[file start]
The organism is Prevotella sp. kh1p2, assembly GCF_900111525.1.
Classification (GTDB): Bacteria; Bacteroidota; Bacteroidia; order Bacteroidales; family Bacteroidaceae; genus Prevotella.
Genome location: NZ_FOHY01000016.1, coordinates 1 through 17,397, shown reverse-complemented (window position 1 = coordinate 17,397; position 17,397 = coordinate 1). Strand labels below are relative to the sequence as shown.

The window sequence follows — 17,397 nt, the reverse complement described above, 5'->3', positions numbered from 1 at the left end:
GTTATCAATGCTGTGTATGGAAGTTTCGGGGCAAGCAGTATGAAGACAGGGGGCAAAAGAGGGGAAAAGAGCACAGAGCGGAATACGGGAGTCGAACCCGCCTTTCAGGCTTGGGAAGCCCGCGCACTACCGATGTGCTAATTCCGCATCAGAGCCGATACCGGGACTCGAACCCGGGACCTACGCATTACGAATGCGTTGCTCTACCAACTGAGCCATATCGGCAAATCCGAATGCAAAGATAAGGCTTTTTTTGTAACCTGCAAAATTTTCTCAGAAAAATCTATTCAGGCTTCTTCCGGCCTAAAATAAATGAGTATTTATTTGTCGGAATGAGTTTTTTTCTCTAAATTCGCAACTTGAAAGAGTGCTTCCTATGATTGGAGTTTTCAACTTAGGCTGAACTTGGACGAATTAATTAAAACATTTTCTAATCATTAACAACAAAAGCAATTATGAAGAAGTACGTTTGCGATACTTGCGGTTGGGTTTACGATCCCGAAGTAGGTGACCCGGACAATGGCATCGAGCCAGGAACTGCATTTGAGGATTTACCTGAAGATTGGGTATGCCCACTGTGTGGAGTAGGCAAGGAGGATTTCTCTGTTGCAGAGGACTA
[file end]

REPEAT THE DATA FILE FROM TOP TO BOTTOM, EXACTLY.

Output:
The organism is Prevotella sp. kh1p2, assembly GCF_900111525.1.
Classification (GTDB): Bacteria; Bacteroidota; Bacteroidia; order Bacteroidales; family Bacteroidaceae; genus Prevotella.
Genome location: NZ_FOHY01000016.1, coordinates 1 through 17,397, shown reverse-complemented (window position 1 = coordinate 17,397; position 17,397 = coordinate 1). Strand labels below are relative to the sequence as shown.

The window sequence follows — 17,397 nt, the reverse complement described above, 5'->3', positions numbered from 1 at the left end:
GTTATCAATGCTGTGTATGGAAGTTTCGGGGCAAGCAGTATGAAGACAGGGGGCAAAAGAGGGGAAAAGAGCACAGAGCGGAATACGGGAGTCGAACCCGCCTTTCAGGCTTGGGAAGCCCGCGCACTACCGATGTGCTAATTCCGCATCAGAGCCGATACCGGGACTCGAACCCGGGACCTACGCATTACGAATGCGTTGCTCTACCAACTGAGCCATATCGGCAAATCCGAATGCAAAGATAAGGCTTTTTTTGTAACCTGCAAAATTTTCTCAGAAAAATCTATTCAGGCTTCTTCCGGCCTAAAATAAATGAGTATTTATTTGTCGGAATGAGTTTTTTTCTCTAAATTCGCAACTTGAAAGAGTGCTTCCTATGATTGGAGTTTTCAACTTAGGCTGAACTTGGACGAATTAATTAAAACATTTTCTAATCATTAACAACAAAAGCAATTATGAAGAAGTACGTTTGCGATACTTGCGGTTGGGTTTACGATCCCGAAGTAGGTGACCCGGACAATGGCATCGAGCCAGGAACTGCATTTGAGGATTTACCTGAAGATTGGGTATGCCCACTGTGTGGAGTAGGCAAGGAGGATTTCTCTGTTGCAGAGGACTA